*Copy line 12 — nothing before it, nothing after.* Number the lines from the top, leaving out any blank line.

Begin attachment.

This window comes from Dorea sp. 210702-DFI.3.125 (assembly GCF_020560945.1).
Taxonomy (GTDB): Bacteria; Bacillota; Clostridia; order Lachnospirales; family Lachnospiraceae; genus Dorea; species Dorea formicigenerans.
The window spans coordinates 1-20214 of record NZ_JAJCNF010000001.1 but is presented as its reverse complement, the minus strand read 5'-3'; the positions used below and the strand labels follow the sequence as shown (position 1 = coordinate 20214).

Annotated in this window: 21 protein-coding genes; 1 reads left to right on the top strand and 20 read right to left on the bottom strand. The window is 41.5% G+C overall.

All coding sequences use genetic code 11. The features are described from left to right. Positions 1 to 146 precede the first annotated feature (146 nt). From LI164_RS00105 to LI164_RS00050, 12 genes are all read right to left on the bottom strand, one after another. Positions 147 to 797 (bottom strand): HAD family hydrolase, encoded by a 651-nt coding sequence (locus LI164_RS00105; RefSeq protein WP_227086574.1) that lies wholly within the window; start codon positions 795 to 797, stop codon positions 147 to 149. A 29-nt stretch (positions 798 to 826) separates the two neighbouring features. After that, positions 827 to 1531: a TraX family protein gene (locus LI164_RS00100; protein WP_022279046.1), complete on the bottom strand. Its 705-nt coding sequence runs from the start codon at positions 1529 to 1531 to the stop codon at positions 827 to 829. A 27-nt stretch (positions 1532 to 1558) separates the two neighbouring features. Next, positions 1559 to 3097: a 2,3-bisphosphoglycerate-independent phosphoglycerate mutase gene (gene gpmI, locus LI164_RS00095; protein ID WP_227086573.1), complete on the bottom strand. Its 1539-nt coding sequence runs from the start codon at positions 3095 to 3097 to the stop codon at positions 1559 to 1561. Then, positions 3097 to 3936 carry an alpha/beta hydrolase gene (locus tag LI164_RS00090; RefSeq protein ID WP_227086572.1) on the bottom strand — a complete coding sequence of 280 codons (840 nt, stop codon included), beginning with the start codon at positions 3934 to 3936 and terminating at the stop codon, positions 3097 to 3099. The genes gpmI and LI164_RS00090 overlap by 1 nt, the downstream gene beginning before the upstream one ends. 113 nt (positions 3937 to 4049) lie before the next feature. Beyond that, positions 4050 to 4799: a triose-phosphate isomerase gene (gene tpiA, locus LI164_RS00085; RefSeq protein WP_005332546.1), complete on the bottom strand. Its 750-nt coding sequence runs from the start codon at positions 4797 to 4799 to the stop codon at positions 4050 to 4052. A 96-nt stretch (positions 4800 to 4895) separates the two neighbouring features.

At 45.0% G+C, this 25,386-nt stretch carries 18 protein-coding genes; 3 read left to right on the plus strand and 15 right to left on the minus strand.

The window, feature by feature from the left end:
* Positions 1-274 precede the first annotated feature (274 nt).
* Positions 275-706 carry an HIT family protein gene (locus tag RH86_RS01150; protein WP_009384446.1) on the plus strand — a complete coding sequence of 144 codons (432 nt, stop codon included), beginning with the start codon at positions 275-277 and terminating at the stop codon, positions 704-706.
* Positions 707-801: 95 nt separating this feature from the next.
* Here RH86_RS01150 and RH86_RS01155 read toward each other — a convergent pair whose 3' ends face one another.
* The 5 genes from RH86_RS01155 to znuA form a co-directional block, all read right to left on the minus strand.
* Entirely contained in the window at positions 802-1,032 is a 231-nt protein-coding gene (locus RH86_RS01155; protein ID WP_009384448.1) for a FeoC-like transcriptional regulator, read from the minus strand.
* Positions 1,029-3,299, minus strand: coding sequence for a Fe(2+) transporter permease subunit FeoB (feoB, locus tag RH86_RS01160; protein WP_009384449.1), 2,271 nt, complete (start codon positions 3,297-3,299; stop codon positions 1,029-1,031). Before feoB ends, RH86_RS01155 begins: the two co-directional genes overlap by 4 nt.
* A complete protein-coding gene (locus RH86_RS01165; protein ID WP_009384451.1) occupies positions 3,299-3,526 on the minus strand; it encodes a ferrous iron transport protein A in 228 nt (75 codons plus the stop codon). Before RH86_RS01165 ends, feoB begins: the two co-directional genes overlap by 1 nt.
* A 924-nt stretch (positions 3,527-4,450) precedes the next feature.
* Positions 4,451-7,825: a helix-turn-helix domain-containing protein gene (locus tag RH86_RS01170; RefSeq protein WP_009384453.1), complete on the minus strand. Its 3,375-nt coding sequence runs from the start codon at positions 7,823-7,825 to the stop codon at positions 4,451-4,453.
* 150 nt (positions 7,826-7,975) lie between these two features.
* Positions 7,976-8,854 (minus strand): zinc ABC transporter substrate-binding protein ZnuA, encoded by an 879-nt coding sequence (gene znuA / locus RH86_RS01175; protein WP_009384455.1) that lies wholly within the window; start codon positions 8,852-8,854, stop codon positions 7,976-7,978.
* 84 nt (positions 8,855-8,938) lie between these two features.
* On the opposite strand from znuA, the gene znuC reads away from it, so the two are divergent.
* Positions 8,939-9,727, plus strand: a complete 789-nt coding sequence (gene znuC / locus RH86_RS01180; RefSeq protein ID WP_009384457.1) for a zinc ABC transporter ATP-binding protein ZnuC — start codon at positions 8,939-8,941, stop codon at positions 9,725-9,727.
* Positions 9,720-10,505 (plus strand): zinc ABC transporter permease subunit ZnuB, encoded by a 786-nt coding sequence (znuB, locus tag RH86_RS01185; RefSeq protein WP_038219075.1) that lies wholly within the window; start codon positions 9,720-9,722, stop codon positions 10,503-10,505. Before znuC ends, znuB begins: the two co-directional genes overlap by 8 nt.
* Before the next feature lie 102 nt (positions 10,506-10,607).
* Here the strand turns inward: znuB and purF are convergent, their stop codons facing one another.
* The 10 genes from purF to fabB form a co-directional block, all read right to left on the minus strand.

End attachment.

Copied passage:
* The 5 genes from RH86_RS01155 to znuA form a co-directional block, all read right to left on the minus strand.